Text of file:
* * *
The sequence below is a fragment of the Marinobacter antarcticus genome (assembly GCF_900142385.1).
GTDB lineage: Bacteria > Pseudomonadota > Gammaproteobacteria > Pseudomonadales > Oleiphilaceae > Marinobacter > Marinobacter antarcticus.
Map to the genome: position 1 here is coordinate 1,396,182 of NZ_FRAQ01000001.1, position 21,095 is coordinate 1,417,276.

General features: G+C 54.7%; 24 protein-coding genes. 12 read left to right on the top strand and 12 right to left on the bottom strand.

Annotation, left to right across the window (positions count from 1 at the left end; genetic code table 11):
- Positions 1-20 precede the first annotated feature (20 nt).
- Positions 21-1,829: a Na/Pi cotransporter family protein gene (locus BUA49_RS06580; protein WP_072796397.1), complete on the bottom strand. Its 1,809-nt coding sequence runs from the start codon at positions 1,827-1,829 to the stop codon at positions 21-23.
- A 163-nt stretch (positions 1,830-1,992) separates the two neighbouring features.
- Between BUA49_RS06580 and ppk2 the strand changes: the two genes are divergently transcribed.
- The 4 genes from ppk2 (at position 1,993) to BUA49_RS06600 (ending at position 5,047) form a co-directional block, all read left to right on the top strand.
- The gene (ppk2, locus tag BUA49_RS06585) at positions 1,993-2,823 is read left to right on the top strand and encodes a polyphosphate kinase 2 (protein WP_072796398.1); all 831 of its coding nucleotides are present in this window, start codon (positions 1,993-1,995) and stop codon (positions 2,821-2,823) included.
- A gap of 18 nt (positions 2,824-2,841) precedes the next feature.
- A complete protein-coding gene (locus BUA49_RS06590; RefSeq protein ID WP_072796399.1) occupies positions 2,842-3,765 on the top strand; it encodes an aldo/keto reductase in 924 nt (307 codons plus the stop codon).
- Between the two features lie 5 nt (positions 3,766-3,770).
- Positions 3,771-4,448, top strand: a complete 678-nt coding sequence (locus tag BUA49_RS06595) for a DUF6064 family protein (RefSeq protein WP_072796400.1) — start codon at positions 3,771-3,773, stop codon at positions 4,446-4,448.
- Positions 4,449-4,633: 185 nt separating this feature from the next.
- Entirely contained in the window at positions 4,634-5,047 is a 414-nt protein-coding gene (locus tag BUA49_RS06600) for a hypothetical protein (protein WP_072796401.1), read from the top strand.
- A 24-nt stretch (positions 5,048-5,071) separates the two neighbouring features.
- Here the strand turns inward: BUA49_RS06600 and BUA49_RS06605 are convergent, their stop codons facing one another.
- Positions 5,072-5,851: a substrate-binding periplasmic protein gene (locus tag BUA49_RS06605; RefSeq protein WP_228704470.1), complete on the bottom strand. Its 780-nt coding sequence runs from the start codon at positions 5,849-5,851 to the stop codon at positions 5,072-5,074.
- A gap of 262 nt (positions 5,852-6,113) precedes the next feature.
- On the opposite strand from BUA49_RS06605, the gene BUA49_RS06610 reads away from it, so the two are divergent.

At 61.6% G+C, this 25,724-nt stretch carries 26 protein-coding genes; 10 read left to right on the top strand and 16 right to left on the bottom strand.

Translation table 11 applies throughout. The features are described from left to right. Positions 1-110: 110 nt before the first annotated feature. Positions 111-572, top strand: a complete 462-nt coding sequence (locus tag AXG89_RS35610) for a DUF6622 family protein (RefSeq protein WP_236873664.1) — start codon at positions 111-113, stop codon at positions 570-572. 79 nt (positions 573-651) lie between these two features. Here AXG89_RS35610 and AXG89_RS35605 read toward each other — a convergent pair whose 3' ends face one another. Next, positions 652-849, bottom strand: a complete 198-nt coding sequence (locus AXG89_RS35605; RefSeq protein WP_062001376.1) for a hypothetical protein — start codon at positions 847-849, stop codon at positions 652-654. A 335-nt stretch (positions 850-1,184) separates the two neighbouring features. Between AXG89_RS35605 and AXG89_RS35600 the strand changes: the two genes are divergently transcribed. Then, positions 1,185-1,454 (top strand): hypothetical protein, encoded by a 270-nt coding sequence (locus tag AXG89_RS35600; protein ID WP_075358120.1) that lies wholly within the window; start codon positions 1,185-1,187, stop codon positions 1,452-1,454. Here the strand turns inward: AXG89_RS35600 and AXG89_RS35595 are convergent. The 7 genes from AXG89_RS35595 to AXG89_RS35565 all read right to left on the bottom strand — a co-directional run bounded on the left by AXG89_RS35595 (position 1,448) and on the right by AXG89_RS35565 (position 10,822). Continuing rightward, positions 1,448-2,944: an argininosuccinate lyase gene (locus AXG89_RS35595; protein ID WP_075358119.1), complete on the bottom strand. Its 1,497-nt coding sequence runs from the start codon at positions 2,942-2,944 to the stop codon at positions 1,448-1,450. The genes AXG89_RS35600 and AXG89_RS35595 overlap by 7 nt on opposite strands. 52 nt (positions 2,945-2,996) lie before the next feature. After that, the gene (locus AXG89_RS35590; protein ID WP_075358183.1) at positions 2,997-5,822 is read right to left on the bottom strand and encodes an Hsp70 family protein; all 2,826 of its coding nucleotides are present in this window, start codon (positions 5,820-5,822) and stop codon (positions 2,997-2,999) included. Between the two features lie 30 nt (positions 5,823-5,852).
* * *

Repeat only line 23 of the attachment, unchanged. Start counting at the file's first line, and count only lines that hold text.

At 61.6% G+C, this 25,724-nt stretch carries 26 protein-coding genes; 10 read left to right on the top strand and 16 right to left on the bottom strand.